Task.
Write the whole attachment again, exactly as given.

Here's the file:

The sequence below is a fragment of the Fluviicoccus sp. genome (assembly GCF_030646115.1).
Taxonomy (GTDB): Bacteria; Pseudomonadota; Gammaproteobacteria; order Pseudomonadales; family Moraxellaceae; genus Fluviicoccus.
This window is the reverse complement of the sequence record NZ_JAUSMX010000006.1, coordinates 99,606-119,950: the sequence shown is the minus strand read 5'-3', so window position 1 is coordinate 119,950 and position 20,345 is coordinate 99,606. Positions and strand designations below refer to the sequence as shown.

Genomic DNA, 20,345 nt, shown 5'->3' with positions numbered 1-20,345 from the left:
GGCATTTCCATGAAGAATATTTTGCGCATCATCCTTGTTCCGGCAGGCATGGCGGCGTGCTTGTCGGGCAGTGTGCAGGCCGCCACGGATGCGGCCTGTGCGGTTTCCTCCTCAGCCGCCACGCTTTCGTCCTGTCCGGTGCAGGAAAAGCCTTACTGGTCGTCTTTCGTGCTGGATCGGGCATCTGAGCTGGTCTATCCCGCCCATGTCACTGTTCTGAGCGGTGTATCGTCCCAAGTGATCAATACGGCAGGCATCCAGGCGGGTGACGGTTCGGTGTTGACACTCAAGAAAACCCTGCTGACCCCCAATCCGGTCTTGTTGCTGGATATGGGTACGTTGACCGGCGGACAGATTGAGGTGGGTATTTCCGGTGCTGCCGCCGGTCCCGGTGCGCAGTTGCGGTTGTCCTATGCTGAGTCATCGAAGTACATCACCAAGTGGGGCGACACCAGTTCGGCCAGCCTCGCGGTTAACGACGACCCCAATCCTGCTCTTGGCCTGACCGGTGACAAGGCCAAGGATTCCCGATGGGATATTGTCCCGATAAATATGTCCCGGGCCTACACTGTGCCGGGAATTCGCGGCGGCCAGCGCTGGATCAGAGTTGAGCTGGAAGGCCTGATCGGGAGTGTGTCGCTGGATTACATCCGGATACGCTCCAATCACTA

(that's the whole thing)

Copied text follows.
The sequence below is a fragment of the Fluviicoccus sp. genome (assembly GCF_030646115.1).
Taxonomy (GTDB): Bacteria; Pseudomonadota; Gammaproteobacteria; order Pseudomonadales; family Moraxellaceae; genus Fluviicoccus.
This window is the reverse complement of the sequence record NZ_JAUSMX010000006.1, coordinates 99,606-119,950: the sequence shown is the minus strand read 5'-3', so window position 1 is coordinate 119,950 and position 20,345 is coordinate 99,606. Positions and strand designations below refer to the sequence as shown.

Genomic DNA, 20,345 nt, shown 5'->3' with positions numbered 1-20,345 from the left:
GGCATTTCCATGAAGAATATTTTGCGCATCATCCTTGTTCCGGCAGGCATGGCGGCGTGCTTGTCGGGCAGTGTGCAGGCCGCCACGGATGCGGCCTGTGCGGTTTCCTCCTCAGCCGCCACGCTTTCGTCCTGTCCGGTGCAGGAAAAGCCTTACTGGTCGTCTTTCGTGCTGGATCGGGCATCTGAGCTGGTCTATCCCGCCCATGTCACTGTTCTGAGCGGTGTATCGTCCCAAGTGATCAATACGGCAGGCATCCAGGCGGGTGACGGTTCGGTGTTGACACTCAAGAAAACCCTGCTGACCCCCAATCCGGTCTTGTTGCTGGATATGGGTACGTTGACCGGCGGACAGATTGAGGTGGGTATTTCCGGTGCTGCCGCCGGTCCCGGTGCGCAGTTGCGGTTGTCCTATGCTGAGTCATCGAAGTACATCACCAAGTGGGGCGACACCAGTTCGGCCAGCCTCGCGGTTAACGACGACCCCAATCCTGCTCTTGGCCTGACCGGTGACAAGGCCAAGGATTCCCGATGGGATATTGTCCCGATAAATATGTCCCGGGCCTACACTGTGCCGGGAATTCGCGGCGGCCAGCGCTGGATCAGAGTTGAGCTGGAAGGCCTGATCGGGAGTGTGTCGCTGGATTACATCCGGATACGCTCCAATCACTA